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The cotton seeds that were planted on Feb 23 are progressing nicely, and show every intention of soon outgrowing their pots. The best performers are the brown and green cotton from Joan Ruane, followed by the Uplands cotton. My heat mat stopped working at some point, which may account for the lack of Pima seed germination so far.

The indigo planted on the same date is also growing, and has lovely delicate leaves.

I re-planted  both the indigo and the cotton about two weeks after the first go, so new plants are still appearing.

I’ve made one addition to my dye-plant list and ordered some Japanese Indigo seed, as I think it might survive outdoors in our Canadian zone 3b climate.

This is based on the excellent dye-plant information to be found at Leena Riihelä’s Riihivilla site – written in both Finnish and English. Her blog is exceptional and I wish I could travel to the Helsinki market where she and her husband Jouni, sell their lovely natural-dyed Finnsheep wool and mitten kits. These are also available on their website and the pictures are gorgeous. Leena provides a list of suppliers for Japanese Indigo seed and I ordered from Peter Borchard’s Companion Plants in Ohio.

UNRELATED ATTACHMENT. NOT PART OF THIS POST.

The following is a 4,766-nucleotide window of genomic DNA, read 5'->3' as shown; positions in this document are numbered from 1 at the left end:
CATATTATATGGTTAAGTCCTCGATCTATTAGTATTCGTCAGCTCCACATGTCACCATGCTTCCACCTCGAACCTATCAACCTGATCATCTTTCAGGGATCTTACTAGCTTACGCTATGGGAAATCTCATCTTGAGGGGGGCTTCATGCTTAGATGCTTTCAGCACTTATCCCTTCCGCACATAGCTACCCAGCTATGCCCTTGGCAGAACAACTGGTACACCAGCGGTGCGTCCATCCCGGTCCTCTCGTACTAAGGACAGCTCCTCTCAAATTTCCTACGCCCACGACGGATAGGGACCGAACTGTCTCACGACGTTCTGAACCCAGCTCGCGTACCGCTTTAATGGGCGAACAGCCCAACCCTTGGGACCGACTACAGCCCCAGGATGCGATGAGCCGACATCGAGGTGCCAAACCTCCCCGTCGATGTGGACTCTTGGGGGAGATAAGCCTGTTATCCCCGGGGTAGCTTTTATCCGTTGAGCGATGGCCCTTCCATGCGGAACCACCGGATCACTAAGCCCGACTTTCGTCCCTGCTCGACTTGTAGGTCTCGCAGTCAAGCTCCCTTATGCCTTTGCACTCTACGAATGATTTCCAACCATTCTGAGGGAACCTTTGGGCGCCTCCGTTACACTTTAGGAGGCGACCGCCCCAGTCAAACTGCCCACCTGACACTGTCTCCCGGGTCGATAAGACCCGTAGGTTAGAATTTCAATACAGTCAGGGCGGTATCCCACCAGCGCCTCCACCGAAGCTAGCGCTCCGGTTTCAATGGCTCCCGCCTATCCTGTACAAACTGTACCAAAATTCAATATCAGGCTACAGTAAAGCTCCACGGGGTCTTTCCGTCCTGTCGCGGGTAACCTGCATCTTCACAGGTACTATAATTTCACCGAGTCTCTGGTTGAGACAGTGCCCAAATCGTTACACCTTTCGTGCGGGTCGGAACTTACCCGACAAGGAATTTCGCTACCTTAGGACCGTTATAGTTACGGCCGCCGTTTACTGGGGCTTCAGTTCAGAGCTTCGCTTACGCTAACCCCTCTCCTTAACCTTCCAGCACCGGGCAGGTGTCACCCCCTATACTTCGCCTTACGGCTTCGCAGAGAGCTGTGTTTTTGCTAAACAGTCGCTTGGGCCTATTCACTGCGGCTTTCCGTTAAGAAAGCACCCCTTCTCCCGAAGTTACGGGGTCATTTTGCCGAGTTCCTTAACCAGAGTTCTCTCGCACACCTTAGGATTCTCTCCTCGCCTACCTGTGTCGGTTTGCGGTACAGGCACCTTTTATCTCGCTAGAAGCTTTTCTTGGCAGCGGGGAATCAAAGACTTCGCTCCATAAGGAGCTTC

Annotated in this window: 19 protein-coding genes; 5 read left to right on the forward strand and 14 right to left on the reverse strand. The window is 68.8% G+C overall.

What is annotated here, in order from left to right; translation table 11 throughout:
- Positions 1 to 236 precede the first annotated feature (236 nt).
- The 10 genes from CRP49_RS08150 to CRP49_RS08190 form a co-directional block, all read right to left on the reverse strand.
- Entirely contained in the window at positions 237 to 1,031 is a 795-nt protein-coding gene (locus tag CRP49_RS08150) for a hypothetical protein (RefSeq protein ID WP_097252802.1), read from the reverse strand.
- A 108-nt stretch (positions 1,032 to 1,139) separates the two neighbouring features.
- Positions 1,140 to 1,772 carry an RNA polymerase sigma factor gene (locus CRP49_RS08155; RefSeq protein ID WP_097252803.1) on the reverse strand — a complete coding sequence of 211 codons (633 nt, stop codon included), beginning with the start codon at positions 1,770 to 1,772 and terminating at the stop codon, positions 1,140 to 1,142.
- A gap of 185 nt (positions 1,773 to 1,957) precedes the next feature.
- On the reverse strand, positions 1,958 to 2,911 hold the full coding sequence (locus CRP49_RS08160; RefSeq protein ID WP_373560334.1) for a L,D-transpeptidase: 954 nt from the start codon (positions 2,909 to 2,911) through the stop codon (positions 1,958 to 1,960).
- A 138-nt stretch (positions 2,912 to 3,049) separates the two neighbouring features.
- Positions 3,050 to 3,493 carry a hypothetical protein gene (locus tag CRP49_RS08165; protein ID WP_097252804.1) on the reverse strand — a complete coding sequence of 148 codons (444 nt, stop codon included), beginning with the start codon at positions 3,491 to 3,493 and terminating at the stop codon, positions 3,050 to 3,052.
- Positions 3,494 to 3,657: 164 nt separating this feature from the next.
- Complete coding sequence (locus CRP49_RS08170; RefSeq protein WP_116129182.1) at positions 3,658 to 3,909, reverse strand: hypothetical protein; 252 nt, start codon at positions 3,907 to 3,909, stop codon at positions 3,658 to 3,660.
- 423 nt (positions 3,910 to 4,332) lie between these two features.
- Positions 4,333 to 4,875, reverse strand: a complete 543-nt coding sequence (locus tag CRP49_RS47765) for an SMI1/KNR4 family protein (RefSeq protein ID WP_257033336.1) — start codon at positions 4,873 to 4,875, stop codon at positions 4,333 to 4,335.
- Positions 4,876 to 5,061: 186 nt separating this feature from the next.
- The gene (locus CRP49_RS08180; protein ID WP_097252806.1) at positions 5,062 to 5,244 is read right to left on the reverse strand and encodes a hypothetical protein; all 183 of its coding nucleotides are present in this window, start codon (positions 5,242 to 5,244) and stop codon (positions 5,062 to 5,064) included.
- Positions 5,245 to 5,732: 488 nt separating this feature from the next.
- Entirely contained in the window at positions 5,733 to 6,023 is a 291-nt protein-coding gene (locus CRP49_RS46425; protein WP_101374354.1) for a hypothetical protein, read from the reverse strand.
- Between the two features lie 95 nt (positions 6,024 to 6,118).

A few warm days and some rain have greatly reduced the amount of snow in the yard, so Spring is definitely in the air.

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A large part of my seed stash originated with my husband’s aunt, Tante Liisa. She was an avid and very successful gardener, and we spent many happy summer vacations with her at her cottage in the country. There she had apple and pear trees, a large vegetable garden and beautiful perennial borders full of huge red poppies, day lilies and peonies.

When she passed away, many of her seeds came to me, and over the years I have planted some and kept others for a rainy day.

Today, I thought I’d have a look and see what could be used this summer, and what might be a little out of date (some of our collective seed packets go back to 1991, and those are just the ones with dates on them).

Each little packet brought back wonderful memories, and I’ll always keep a few as a souvenir.